Melting, differentiation and degassing at the Pantelleria volcano, Italy

Pantellerites are Fe- and volatile-rich, peralkaline rhyolites that erupt primarily in continental rift settings. As no eruptions of pantelleritic magma have been observed, interpreting the diversity of volcanic phenomena at pantelleritic volcanoes is challenging. Explosive eruptions range in scale from large ignimbrite-forming events like the ~45 ka Green Tuff eruption on Pantelleria to small cone-forming events. Effusive eruptions form structures as diverse as low-aspect-ratio lava domes and high-aspect-ratio lava shields. Although fewer in number than their calcalkaline counterparts, peralkaline rhyolite volcanoes nevertheless present a range of hazards.

The evolution of peralkaline magmas has been the subject of much recent debate, with some authors advocating for pantellerite genesis by melting alkali gabbros (e.g., Avanzinelli et al., 2004), and others favouring extensive fractional crystallisation (e.g., White et al., 2009). The volatile content of pantellerite melts had also been the subject of considerable uncertainty until a recent studied have confirmed the water-rich nature of pantelleritic melts.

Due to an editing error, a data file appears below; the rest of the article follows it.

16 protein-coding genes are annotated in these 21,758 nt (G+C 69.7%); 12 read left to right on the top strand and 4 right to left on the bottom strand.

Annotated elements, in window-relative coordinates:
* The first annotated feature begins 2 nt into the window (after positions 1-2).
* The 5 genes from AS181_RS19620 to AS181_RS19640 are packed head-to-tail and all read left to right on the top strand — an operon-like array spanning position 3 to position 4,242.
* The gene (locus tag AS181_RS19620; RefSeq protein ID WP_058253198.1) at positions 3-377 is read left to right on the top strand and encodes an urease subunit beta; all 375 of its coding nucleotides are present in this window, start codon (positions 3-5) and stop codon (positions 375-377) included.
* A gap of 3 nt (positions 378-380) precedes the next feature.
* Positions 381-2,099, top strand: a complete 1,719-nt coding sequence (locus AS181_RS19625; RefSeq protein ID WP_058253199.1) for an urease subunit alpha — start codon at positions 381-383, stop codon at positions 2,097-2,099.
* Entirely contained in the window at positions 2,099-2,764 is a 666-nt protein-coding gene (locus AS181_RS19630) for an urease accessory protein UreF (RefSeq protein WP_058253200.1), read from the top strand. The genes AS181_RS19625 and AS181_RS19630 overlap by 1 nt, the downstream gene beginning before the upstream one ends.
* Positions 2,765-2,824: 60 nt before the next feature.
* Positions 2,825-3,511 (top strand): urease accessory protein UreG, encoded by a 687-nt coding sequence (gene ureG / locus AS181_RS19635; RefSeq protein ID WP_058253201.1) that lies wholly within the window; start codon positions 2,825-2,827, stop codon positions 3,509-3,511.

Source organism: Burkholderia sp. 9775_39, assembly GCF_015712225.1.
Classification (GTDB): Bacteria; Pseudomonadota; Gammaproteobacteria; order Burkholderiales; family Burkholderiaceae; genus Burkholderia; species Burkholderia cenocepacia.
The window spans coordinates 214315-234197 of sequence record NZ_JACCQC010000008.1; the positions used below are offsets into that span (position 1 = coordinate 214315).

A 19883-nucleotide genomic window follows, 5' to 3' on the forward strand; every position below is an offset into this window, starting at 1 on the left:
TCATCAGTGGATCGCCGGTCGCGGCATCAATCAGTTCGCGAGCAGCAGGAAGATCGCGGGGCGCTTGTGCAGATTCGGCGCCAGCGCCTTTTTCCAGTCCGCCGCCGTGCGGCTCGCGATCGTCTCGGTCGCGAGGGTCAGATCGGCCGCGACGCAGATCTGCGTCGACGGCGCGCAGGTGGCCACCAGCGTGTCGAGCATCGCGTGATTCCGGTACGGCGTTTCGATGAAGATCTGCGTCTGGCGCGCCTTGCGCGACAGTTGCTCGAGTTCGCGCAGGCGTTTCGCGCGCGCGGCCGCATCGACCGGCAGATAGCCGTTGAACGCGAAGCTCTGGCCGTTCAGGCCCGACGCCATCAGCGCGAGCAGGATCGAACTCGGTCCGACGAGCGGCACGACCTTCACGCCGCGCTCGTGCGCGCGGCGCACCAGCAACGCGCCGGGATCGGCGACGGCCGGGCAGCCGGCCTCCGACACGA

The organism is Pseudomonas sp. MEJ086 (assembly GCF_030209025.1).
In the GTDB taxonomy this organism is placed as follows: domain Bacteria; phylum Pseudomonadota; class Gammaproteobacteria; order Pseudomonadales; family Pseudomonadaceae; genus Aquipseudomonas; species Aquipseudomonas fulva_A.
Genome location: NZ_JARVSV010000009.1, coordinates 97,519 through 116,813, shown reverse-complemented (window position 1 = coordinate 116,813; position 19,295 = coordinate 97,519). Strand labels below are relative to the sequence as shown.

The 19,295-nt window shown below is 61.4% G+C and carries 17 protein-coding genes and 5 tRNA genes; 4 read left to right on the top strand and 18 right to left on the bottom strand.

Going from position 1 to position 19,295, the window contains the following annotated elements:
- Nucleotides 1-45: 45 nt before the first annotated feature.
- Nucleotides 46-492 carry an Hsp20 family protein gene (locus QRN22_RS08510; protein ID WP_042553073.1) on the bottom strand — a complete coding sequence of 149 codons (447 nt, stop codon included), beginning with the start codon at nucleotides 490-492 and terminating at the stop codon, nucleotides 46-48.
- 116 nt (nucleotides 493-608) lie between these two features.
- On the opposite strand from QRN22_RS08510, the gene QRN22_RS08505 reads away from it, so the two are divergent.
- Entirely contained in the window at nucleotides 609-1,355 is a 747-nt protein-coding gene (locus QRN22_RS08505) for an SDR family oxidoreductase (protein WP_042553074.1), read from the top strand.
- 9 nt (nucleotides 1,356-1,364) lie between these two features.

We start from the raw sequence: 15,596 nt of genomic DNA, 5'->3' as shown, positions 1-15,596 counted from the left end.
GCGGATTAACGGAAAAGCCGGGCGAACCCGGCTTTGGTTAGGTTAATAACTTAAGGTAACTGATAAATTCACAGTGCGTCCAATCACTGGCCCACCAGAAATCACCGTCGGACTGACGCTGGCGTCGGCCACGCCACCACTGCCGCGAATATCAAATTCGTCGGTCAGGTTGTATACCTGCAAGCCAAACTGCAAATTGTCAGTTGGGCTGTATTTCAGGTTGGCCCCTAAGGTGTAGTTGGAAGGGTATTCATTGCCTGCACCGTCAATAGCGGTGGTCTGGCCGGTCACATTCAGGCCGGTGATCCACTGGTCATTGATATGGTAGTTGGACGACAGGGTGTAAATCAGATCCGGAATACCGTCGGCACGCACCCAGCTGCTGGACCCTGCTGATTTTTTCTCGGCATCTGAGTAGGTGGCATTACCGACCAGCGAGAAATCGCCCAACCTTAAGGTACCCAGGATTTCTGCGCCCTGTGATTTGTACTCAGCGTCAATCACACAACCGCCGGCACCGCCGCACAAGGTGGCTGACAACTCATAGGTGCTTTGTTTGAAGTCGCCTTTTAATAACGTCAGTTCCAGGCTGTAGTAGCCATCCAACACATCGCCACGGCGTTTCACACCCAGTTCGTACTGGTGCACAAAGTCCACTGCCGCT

In this paper, we presented major element, trace element and volatile compositions from glasses, crystals and melt inclusions from a number of post-Green Tuff eruptions from Pantelleria. The main outcomes were:

  1. A quantification of the degree of aluminous lherzolite melting required to generate the alkali basalts present around northwest coast of Pantelleria (~2%).
  2. A confirmation that pantellerites can be generated by extensive fractional crystallisation (~95%) of alkali basalts.
  3. High precision analyses of glass and melt inclusion volatile contents (H2O, CO2, Li, F, Cl, S) that confirm the H2O- and halogen-rich of pantellerite melts
  4. An evaluation that explosive peralkaline eruptions may emit much more sulphur than metauluminous eruptions of an equivalent size, up to ~100 Mt for a Green Tuff-sized eruption, becasue of the high sulphur solubilty in Fe- and alkali-rich melts.

Dammusi on Pantellieria
Dammusi on Pantellieria


Neave, D.A., Fabbro, G., Herd, R.A., Petrone, C.M. & Edmonds, M. 2012. Melting, Differentiation and Degassing at the Pantelleria Volcano, Italy. Journal of Petrology 53, 637–663.